Writers who savage each other in print will be rewarded by a new prize, the Hatchet Job of the Year Award. The prize will go to "the funniest bad book review", with the winner chosen by a panel of four expert judges, including two Independent on Sunday writers: DJ Taylor and former books editor Suzi Feay. They will be joined by Rachel Johnson, editor of The Lady, and hack-turned-novelist Sam Leith. The inaugural ceremony is scheduled for February, and is being organised by The Omnivore literary magazine. "We're going to hold it at The Coach & Horses," says editor Fleur Macdonald, referring to the Soho pub made famous by Jeffrey Bernard, where Britain's rudest landlord, Norman Balon, presided. "We're probably going to extend it to prizes for theatre and film reviews too," she adds. Next month sees the annual Bad Sex Award, which commends lamentable erotic scenes in fiction. Some suspect authors of deliberately inserting tawdry sex scenes, such is the publicity the prize generates. Can we now expect a rise in hatchet jobs too?
The funeral of Count Andrzej Skarbek – husband of mental health campaigner Marjorie Wallace – who died last week, aged 86, will be a musical affair, in tribute to the Count's family connections. The Skarbeks were an aristocratic Polish family, and it was on their estate that Frédéric Chopin was born, while his father, Nicholas, was the family tutor. The first piece of music Chopin ever wrote, aged 8, was dedicated to the Skarbeks. Wallace, who is chief executive of Sane, has three sons by the late Count, one of whom, song-writer Sacha Skarbek, co-wrote James Blunt's "You're Beautiful". Marjorie, 67, has been separated from the Count for the past 30 years, living instead with Tom Margerison, who founded New Scientist and London Weekend Television. "There's going to be a funerary Mass on 2 December," she tells me. "Chopin will be played, and some old Polish tangos." She will continue to be styled Countess Skarbek.
Much staring at shoes at Monday's quiz in aid of PEN, the charity that campaigns for free speech. Martin Rowson, The Guardian's political cartoonist, had been tasked with encouraging assembled literary types to cough up more money – they had already shelled out £1,500 per table of 10. Clutching the podium, his strategy was to dispense with niceties and simply bawl at the audience to "give us some f***ing money", in the hope that guests might be embarrassed into submission. It didn't appear to do him much good, as after several minutes he only had a tenner. And in the cold light of dawn, I wonder if he regretted demanding that Alan Rusbridger, his editor and ultimate boss, hand over half his salary (of £400,000) straightaway?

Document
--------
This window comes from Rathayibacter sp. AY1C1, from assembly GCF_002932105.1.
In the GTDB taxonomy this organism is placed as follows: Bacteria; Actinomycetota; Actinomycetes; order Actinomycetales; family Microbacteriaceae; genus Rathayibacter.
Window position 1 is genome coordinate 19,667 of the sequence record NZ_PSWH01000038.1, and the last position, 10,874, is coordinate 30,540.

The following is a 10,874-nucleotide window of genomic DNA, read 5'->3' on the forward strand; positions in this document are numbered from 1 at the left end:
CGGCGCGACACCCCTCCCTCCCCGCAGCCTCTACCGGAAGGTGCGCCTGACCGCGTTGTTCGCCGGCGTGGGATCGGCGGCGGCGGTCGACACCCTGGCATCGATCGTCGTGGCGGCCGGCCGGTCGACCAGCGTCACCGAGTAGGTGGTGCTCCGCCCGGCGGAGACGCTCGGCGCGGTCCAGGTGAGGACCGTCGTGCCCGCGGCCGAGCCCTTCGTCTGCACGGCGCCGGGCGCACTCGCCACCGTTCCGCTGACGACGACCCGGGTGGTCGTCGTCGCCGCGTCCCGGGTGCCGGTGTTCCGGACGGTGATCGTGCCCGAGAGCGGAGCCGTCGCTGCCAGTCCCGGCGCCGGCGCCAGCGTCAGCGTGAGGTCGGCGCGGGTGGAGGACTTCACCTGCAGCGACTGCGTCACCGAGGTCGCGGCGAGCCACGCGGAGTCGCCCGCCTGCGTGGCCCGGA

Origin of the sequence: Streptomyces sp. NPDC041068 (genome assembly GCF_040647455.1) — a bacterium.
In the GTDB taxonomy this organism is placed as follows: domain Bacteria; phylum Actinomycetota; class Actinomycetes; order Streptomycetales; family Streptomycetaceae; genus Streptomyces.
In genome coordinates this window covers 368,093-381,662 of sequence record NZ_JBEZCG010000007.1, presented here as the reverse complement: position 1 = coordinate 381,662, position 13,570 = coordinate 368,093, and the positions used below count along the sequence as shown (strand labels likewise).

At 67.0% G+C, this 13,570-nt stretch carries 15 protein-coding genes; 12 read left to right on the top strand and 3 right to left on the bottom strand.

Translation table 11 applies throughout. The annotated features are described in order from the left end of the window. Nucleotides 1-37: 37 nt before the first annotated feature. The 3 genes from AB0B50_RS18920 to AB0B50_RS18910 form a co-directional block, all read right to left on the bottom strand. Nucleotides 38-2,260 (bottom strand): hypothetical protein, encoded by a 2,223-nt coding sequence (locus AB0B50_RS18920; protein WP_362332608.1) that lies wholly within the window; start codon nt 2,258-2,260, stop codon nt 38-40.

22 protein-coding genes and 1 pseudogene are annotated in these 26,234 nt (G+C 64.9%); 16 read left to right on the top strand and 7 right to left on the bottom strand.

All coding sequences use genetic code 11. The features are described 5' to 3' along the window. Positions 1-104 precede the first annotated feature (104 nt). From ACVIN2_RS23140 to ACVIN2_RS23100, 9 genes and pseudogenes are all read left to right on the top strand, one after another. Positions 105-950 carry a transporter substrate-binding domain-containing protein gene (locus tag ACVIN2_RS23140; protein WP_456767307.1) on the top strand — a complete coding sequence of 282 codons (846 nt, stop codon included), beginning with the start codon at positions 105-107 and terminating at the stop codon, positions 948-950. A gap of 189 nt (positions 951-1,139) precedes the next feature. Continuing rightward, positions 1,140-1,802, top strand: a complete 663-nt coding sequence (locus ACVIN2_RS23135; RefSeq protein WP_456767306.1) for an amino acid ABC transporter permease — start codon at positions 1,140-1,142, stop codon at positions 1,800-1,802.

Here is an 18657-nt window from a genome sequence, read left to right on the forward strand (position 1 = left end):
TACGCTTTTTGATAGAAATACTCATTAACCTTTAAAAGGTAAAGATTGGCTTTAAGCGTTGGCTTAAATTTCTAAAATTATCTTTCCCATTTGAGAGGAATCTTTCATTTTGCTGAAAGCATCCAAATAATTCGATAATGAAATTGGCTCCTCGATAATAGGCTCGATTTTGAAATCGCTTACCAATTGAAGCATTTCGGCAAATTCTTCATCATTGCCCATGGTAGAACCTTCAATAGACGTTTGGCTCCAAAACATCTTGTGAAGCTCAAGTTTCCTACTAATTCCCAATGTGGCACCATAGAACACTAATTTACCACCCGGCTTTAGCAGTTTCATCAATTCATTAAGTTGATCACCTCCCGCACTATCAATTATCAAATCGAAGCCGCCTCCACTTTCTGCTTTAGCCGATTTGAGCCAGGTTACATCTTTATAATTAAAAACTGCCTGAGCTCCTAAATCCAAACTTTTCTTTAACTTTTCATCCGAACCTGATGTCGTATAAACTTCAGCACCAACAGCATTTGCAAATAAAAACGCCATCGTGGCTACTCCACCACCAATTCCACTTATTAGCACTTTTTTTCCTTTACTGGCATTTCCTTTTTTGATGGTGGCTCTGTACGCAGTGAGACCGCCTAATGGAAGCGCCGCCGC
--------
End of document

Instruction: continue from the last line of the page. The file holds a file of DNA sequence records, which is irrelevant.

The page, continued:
Geoffrey Boycott paid tribute to Basil D'Oliveira after the cricketer's death last week, hailing him as "the man who changed the course of history", in relation to apartheid in South Africa. Odd, then, that the usually free-speaking Yorkshire man omitted to mention his own involvement in apartheid cricket. In 1982, he helped organise a secret month-long tour of the republic with Graham Gooch and 13 other players, in defiance of the ICC's and the UN's position on boycotting apartheid. All 15 were punished with a three-year ban from international cricket. Why so coy, Geoffrey?
David Cameron offered himself up for questioning from celebrities in yesterday's Guardian, batting off questions about Eton pot-smoking and his friendship with Rupert Murdoch. But he didn't quite get off without embarrassment: replying to Mariella Frostrup, who asked what his favourite line in literature was, the PM replied, "Henry V's speech at Agincourt: 'Men of England who lie in bed...'." Er, come again? Methinks he means "... gentlemen in England now abed". Next week: Hamlet's immortal soliloquy, "Shall I, shan't I? – I just can't make up my mind...".
My colleague Joan Smith memorably described tabloid journalists on Monday as "going around like children who've just discovered... their parents had sex". Thankfully, some newspapers are more grown up about all that. Take The Daily Telegraph. The cover of its business section last Thursday was illustrated with a painting of a bare-breasted woman by Tiepolo, which Silvio Berlusconi always used as a backdrop to press conferences, but which Mario Monti wants replaced. How thoughtful of someone at the Telegraph to alter the painting so that her naked breasts were "digitally covered".Reuse content